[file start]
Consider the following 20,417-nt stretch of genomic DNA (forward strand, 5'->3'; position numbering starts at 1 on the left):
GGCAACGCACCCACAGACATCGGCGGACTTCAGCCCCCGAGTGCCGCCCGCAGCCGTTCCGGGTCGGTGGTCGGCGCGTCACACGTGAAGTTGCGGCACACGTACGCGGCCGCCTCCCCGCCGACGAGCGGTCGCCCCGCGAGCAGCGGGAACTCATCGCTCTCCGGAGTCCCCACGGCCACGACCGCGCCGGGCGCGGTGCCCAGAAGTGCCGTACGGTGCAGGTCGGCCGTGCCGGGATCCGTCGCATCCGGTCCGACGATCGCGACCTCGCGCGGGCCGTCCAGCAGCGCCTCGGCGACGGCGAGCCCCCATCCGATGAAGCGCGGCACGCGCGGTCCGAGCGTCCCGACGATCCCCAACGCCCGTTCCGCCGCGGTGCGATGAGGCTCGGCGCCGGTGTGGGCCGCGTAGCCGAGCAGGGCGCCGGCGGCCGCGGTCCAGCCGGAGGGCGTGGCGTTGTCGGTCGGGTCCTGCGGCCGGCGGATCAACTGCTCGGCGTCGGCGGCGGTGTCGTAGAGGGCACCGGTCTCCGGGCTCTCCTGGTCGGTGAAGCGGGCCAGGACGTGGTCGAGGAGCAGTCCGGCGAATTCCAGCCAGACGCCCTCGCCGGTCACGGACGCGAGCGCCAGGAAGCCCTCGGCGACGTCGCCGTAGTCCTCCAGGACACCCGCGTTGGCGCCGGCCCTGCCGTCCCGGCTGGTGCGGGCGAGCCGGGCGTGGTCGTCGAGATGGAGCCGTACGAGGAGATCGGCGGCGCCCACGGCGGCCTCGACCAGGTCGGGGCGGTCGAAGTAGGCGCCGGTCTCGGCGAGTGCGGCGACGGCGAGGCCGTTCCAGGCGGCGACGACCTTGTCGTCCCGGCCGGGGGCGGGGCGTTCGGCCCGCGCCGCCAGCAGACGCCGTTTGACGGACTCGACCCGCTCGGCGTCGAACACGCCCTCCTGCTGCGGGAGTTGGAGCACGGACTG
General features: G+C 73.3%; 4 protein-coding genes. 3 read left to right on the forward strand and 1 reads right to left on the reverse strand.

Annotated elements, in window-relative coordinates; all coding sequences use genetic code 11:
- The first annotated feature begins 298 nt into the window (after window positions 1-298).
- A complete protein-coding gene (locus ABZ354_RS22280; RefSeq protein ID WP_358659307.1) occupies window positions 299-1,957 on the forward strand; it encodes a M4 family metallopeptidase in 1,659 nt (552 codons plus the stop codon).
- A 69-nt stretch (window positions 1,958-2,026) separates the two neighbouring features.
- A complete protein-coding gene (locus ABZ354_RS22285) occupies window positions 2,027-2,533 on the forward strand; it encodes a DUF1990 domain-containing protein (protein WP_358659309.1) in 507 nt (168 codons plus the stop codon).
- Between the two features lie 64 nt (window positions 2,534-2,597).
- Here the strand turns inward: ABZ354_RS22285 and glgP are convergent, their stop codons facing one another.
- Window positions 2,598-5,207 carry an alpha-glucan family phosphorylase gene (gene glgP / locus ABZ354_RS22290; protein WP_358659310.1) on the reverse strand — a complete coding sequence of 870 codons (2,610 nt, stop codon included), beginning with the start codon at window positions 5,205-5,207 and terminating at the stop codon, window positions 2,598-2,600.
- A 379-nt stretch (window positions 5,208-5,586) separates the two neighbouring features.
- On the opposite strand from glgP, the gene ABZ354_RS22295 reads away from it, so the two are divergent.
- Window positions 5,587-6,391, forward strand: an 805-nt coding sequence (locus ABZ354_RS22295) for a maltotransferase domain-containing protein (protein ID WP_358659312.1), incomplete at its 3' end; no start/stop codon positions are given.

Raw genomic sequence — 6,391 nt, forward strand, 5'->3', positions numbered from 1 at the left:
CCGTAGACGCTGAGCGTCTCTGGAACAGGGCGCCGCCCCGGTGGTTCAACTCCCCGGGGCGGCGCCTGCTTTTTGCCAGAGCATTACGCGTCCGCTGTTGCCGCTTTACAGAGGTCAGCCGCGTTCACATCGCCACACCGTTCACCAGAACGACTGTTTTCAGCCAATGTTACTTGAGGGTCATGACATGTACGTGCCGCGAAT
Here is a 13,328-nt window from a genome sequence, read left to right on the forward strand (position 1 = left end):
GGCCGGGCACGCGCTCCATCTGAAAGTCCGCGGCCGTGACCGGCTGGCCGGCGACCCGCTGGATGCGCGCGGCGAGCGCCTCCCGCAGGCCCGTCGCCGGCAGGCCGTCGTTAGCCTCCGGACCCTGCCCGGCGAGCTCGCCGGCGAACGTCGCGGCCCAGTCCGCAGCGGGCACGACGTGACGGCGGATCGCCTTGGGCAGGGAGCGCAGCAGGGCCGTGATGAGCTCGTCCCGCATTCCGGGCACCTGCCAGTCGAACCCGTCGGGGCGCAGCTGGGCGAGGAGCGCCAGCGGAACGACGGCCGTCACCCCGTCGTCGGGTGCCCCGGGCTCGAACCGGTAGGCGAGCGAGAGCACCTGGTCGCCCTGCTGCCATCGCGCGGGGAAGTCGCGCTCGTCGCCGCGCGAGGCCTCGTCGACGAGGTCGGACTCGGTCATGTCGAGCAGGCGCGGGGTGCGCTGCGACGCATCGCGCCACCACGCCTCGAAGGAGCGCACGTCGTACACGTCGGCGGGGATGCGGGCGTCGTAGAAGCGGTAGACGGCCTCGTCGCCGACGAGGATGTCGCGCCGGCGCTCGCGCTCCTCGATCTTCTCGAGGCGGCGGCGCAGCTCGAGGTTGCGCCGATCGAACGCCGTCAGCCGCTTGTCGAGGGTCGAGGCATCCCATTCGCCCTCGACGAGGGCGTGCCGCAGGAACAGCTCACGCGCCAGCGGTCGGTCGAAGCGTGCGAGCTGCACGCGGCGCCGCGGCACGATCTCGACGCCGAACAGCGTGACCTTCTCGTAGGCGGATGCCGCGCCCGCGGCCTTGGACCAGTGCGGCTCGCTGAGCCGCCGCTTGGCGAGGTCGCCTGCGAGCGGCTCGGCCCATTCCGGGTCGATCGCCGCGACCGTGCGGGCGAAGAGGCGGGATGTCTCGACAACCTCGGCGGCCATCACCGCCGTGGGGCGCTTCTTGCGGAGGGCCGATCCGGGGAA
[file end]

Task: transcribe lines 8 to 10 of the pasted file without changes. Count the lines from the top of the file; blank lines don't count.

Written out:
- A complete protein-coding gene (locus ABZ354_RS22285) occupies window positions 2,027-2,533 on the forward strand; it encodes a DUF1990 domain-containing protein (protein WP_358659309.1) in 507 nt (168 codons plus the stop codon).
- Between the two features lie 64 nt (window positions 2,534-2,597).
- Here the strand turns inward: ABZ354_RS22285 and glgP are convergent, their stop codons facing one another.